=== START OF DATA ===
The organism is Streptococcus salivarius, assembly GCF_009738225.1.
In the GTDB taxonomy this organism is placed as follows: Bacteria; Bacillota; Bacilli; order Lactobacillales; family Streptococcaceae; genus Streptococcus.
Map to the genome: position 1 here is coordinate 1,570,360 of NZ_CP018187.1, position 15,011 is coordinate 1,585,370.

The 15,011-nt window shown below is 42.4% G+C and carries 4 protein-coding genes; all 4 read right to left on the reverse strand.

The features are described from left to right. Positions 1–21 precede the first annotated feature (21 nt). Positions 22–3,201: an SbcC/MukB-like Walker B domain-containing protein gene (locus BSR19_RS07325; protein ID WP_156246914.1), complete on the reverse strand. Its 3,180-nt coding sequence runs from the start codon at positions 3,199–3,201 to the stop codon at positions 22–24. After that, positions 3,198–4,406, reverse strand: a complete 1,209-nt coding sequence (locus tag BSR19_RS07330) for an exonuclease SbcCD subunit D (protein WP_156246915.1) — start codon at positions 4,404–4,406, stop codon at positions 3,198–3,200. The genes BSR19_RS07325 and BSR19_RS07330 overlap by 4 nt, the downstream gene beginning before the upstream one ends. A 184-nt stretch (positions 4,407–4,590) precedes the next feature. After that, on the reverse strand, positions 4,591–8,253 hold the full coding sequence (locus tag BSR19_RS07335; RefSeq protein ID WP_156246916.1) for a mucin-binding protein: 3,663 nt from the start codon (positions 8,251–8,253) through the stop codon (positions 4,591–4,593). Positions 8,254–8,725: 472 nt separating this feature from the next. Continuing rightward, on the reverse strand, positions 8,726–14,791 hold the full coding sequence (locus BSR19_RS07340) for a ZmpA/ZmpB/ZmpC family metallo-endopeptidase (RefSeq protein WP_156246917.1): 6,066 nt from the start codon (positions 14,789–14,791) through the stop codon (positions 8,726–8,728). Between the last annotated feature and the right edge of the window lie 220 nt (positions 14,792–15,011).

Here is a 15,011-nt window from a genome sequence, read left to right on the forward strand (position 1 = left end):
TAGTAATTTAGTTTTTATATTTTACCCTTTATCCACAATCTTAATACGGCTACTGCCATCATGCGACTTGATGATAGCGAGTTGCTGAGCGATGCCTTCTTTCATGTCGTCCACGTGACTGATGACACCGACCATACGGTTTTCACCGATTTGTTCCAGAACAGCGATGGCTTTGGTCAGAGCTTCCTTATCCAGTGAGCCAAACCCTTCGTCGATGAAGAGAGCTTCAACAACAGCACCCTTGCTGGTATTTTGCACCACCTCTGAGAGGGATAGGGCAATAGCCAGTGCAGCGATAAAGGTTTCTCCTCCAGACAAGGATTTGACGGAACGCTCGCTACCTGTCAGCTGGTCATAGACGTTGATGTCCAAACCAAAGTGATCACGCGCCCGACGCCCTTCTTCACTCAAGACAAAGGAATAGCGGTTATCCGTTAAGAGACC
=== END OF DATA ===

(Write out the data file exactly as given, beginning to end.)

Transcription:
The organism is Streptococcus salivarius, assembly GCF_009738225.1.
In the GTDB taxonomy this organism is placed as follows: Bacteria; Bacillota; Bacilli; order Lactobacillales; family Streptococcaceae; genus Streptococcus.
Map to the genome: position 1 here is coordinate 1,570,360 of NZ_CP018187.1, position 15,011 is coordinate 1,585,370.

The 15,011-nt window shown below is 42.4% G+C and carries 4 protein-coding genes; all 4 read right to left on the reverse strand.

The features are described from left to right. Positions 1–21 precede the first annotated feature (21 nt). Positions 22–3,201: an SbcC/MukB-like Walker B domain-containing protein gene (locus BSR19_RS07325; protein ID WP_156246914.1), complete on the reverse strand. Its 3,180-nt coding sequence runs from the start codon at positions 3,199–3,201 to the stop codon at positions 22–24. After that, positions 3,198–4,406, reverse strand: a complete 1,209-nt coding sequence (locus tag BSR19_RS07330) for an exonuclease SbcCD subunit D (protein WP_156246915.1) — start codon at positions 4,404–4,406, stop codon at positions 3,198–3,200. The genes BSR19_RS07325 and BSR19_RS07330 overlap by 4 nt, the downstream gene beginning before the upstream one ends. A 184-nt stretch (positions 4,407–4,590) precedes the next feature. After that, on the reverse strand, positions 4,591–8,253 hold the full coding sequence (locus tag BSR19_RS07335; RefSeq protein ID WP_156246916.1) for a mucin-binding protein: 3,663 nt from the start codon (positions 8,251–8,253) through the stop codon (positions 4,591–4,593). Positions 8,254–8,725: 472 nt separating this feature from the next. Continuing rightward, on the reverse strand, positions 8,726–14,791 hold the full coding sequence (locus BSR19_RS07340) for a ZmpA/ZmpB/ZmpC family metallo-endopeptidase (RefSeq protein WP_156246917.1): 6,066 nt from the start codon (positions 14,789–14,791) through the stop codon (positions 8,726–8,728). Between the last annotated feature and the right edge of the window lie 220 nt (positions 14,792–15,011).

Here is a 15,011-nt window from a genome sequence, read left to right on the forward strand (position 1 = left end):
TAGTAATTTAGTTTTTATATTTTACCCTTTATCCACAATCTTAATACGGCTACTGCCATCATGCGACTTGATGATAGCGAGTTGCTGAGCGATGCCTTCTTTCATGTCGTCCACGTGACTGATGACACCGACCATACGGTTTTCACCGATTTGTTCCAGAACAGCGATGGCTTTGGTCAGAGCTTCCTTATCCAGTGAGCCAAACCCTTCGTCGATGAAGAGAGCTTCAACAACAGCACCCTTGCTGGTATTTTGCACCACCTCTGAGAGGGATAGGGCAATAGCCAGTGCAGCGATAAAGGTTTCTCCTCCAGACAAGGATTTGACGGAACGCTCGCTACCTGTCAGCTGGTCATAGACGTTGATGTCCAAACCAAAGTGATCACGCGCCCGACGCCCTTCTTCACTCAAGACAAAGGAATAGCGGTTATCCGTTAAGAGACC